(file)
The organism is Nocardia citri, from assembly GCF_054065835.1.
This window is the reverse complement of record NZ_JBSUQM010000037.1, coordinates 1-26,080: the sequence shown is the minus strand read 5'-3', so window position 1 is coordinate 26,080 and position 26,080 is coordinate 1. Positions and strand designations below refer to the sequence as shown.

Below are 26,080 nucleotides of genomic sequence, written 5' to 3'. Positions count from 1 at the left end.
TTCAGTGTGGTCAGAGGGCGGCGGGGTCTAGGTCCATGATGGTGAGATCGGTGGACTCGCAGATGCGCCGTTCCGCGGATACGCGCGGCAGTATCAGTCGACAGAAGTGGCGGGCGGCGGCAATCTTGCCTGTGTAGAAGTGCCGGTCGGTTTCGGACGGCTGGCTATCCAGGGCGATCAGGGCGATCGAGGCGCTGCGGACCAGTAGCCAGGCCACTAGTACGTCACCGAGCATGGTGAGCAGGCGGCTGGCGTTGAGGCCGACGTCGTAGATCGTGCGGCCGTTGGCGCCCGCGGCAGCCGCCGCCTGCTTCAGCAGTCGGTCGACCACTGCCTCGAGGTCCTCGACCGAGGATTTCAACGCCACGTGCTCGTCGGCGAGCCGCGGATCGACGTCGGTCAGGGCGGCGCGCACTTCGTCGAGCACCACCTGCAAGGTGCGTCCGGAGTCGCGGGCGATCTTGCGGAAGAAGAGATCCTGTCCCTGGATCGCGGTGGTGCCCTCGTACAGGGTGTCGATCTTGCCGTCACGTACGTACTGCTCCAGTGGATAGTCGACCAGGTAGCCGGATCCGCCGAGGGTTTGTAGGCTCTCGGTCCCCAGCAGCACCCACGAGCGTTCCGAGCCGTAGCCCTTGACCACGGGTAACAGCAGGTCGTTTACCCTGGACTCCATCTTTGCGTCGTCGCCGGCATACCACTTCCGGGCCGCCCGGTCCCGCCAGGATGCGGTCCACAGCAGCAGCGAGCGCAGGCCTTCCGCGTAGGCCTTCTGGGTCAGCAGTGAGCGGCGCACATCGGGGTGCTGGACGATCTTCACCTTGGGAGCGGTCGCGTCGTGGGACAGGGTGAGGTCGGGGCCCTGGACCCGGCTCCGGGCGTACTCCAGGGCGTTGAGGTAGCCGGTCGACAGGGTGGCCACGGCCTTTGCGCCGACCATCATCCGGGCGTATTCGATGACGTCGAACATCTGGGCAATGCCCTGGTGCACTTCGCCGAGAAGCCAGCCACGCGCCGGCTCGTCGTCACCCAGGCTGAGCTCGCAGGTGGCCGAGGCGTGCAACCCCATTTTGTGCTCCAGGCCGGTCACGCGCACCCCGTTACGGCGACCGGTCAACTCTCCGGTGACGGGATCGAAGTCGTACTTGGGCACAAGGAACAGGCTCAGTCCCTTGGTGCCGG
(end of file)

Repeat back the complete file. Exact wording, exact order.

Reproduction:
The organism is Nocardia citri, from assembly GCF_054065835.1.
This window is the reverse complement of record NZ_JBSUQM010000037.1, coordinates 1-26,080: the sequence shown is the minus strand read 5'-3', so window position 1 is coordinate 26,080 and position 26,080 is coordinate 1. Positions and strand designations below refer to the sequence as shown.

Below are 26,080 nucleotides of genomic sequence, written 5' to 3'. Positions count from 1 at the left end.
TTCAGTGTGGTCAGAGGGCGGCGGGGTCTAGGTCCATGATGGTGAGATCGGTGGACTCGCAGATGCGCCGTTCCGCGGATACGCGCGGCAGTATCAGTCGACAGAAGTGGCGGGCGGCGGCAATCTTGCCTGTGTAGAAGTGCCGGTCGGTTTCGGACGGCTGGCTATCCAGGGCGATCAGGGCGATCGAGGCGCTGCGGACCAGTAGCCAGGCCACTAGTACGTCACCGAGCATGGTGAGCAGGCGGCTGGCGTTGAGGCCGACGTCGTAGATCGTGCGGCCGTTGGCGCCCGCGGCAGCCGCCGCCTGCTTCAGCAGTCGGTCGACCACTGCCTCGAGGTCCTCGACCGAGGATTTCAACGCCACGTGCTCGTCGGCGAGCCGCGGATCGACGTCGGTCAGGGCGGCGCGCACTTCGTCGAGCACCACCTGCAAGGTGCGTCCGGAGTCGCGGGCGATCTTGCGGAAGAAGAGATCCTGTCCCTGGATCGCGGTGGTGCCCTCGTACAGGGTGTCGATCTTGCCGTCACGTACGTACTGCTCCAGTGGATAGTCGACCAGGTAGCCGGATCCGCCGAGGGTTTGTAGGCTCTCGGTCCCCAGCAGCACCCACGAGCGTTCCGAGCCGTAGCCCTTGACCACGGGTAACAGCAGGTCGTTTACCCTGGACTCCATCTTTGCGTCGTCGCCGGCATACCACTTCCGGGCCGCCCGGTCCCGCCAGGATGCGGTCCACAGCAGCAGCGAGCGCAGGCCTTCCGCGTAGGCCTTCTGGGTCAGCAGTGAGCGGCGCACATCGGGGTGCTGGACGATCTTCACCTTGGGAGCGGTCGCGTCGTGGGACAGGGTGAGGTCGGGGCCCTGGACCCGGCTCCGGGCGTACTCCAGGGCGTTGAGGTAGCCGGTCGACAGGGTGGCCACGGCCTTTGCGCCGACCATCATCCGGGCGTATTCGATGACGTCGAACATCTGGGCAATGCCCTGGTGCACTTCGCCGAGAAGCCAGCCACGCGCCGGCTCGTCGTCACCCAGGCTGAGCTCGCAGGTGGCCGAGGCGTGCAACCCCATTTTGTGCTCCAGGCCGGTCACGCGCACCCCGTTACGGCGACCGGTCAACTCTCCGGTGACGGGATCGAAGTCGTACTTGGGCACAAGGAACAGGCTCAGTCCCTTGGTGCCGG